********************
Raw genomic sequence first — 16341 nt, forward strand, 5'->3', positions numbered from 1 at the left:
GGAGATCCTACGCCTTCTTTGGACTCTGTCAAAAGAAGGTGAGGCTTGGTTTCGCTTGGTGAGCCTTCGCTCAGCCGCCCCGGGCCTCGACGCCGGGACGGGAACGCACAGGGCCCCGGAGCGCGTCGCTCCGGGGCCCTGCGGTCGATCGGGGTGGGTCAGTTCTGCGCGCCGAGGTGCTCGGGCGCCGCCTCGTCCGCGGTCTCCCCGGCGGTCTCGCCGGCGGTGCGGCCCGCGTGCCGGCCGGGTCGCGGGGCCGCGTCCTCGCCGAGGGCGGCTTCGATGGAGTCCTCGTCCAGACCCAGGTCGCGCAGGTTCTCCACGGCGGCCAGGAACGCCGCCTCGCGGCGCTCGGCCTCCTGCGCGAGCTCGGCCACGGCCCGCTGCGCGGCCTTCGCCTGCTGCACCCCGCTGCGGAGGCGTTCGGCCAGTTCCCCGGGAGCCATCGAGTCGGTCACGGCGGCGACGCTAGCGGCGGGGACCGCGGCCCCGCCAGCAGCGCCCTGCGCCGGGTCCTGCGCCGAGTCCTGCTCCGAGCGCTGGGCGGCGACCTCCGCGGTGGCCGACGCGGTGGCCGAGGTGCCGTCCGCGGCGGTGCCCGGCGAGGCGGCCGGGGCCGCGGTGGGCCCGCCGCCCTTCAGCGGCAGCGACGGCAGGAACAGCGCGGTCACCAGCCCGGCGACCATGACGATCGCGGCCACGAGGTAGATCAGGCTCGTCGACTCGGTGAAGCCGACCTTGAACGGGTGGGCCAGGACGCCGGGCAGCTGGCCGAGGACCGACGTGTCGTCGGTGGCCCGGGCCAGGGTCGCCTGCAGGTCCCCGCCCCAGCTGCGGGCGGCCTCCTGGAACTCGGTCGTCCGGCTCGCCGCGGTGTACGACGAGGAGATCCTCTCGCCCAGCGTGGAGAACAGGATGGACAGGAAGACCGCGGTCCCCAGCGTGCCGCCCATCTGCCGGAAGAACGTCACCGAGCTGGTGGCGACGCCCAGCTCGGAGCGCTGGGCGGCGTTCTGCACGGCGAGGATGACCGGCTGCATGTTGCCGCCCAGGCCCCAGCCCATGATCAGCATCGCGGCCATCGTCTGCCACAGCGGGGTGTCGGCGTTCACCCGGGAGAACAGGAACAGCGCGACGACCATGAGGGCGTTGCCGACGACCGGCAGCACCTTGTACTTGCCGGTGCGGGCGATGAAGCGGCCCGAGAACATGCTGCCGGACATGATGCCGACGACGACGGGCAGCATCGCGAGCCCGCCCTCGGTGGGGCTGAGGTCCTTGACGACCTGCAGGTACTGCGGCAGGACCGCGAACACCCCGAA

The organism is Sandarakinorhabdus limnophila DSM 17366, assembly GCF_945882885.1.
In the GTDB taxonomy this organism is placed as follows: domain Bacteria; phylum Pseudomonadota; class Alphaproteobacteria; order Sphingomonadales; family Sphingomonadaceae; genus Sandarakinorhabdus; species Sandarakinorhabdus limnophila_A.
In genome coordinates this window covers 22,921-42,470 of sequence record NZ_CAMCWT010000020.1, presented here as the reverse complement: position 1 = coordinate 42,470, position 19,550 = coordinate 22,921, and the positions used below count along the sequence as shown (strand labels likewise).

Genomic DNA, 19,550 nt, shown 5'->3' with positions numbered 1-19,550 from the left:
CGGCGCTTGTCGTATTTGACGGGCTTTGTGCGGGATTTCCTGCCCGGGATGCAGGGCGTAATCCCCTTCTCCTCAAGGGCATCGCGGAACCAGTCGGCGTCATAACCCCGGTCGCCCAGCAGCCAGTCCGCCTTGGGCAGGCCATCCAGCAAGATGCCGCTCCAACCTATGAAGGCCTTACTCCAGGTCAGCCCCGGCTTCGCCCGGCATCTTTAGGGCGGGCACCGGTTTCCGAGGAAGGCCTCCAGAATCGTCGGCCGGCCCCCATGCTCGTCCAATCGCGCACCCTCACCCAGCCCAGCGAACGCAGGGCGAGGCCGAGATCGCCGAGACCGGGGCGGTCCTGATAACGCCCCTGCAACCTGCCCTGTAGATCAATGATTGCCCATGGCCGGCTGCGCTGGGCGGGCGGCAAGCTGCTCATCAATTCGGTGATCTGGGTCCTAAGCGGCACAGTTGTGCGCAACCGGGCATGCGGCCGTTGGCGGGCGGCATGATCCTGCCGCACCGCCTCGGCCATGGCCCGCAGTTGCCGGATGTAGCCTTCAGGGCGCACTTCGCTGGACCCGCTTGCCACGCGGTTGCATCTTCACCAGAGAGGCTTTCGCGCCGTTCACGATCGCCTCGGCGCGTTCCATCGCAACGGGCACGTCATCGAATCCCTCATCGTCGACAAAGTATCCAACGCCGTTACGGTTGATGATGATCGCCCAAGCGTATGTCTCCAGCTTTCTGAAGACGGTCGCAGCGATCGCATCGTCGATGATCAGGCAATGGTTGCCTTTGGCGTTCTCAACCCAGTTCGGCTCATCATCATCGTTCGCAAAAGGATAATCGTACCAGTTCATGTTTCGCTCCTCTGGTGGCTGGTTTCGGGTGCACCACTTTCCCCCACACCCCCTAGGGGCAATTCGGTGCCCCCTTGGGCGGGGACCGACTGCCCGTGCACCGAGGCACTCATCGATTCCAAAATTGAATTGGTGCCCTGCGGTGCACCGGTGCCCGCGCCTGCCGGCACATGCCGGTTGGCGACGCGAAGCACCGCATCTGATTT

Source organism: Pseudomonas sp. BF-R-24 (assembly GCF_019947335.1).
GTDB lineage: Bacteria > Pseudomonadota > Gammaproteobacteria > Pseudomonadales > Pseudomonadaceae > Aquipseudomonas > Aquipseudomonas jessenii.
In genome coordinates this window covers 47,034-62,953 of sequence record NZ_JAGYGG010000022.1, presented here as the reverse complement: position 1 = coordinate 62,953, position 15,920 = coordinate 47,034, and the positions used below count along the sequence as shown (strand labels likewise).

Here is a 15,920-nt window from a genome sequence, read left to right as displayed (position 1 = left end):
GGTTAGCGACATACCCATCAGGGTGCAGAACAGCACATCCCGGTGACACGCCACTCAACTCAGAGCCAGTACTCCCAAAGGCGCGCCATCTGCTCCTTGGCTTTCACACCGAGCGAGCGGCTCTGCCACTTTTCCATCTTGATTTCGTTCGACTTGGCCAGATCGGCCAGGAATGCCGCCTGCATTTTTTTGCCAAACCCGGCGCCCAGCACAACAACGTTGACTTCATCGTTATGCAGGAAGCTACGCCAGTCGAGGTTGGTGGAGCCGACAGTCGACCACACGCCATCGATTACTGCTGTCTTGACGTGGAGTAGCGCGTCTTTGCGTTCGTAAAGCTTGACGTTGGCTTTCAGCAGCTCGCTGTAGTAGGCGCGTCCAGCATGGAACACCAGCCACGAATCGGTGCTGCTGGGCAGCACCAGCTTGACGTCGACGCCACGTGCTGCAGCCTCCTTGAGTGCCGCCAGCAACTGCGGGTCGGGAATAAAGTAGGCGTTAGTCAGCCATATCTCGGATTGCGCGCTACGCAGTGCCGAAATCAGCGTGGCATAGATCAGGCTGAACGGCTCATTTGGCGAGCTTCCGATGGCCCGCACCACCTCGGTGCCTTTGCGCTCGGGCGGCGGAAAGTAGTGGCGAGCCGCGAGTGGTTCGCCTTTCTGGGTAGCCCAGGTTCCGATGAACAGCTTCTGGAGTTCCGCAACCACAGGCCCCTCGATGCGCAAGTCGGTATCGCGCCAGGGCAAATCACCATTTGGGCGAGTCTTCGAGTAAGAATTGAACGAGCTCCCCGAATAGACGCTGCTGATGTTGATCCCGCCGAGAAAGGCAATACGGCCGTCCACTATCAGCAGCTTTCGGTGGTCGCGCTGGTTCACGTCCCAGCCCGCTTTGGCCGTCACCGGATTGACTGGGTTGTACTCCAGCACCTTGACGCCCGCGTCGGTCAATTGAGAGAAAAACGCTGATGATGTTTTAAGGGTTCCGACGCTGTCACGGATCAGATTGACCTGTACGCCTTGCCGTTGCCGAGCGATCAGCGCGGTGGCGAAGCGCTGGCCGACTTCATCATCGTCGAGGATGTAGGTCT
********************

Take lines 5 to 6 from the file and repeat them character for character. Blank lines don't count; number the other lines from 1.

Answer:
In genome coordinates this window covers 22,921-42,470 of sequence record NZ_CAMCWT010000020.1, presented here as the reverse complement: position 1 = coordinate 42,470, position 19,550 = coordinate 22,921, and the positions used below count along the sequence as shown (strand labels likewise).

Genomic DNA, 19,550 nt, shown 5'->3' with positions numbered 1-19,550 from the left: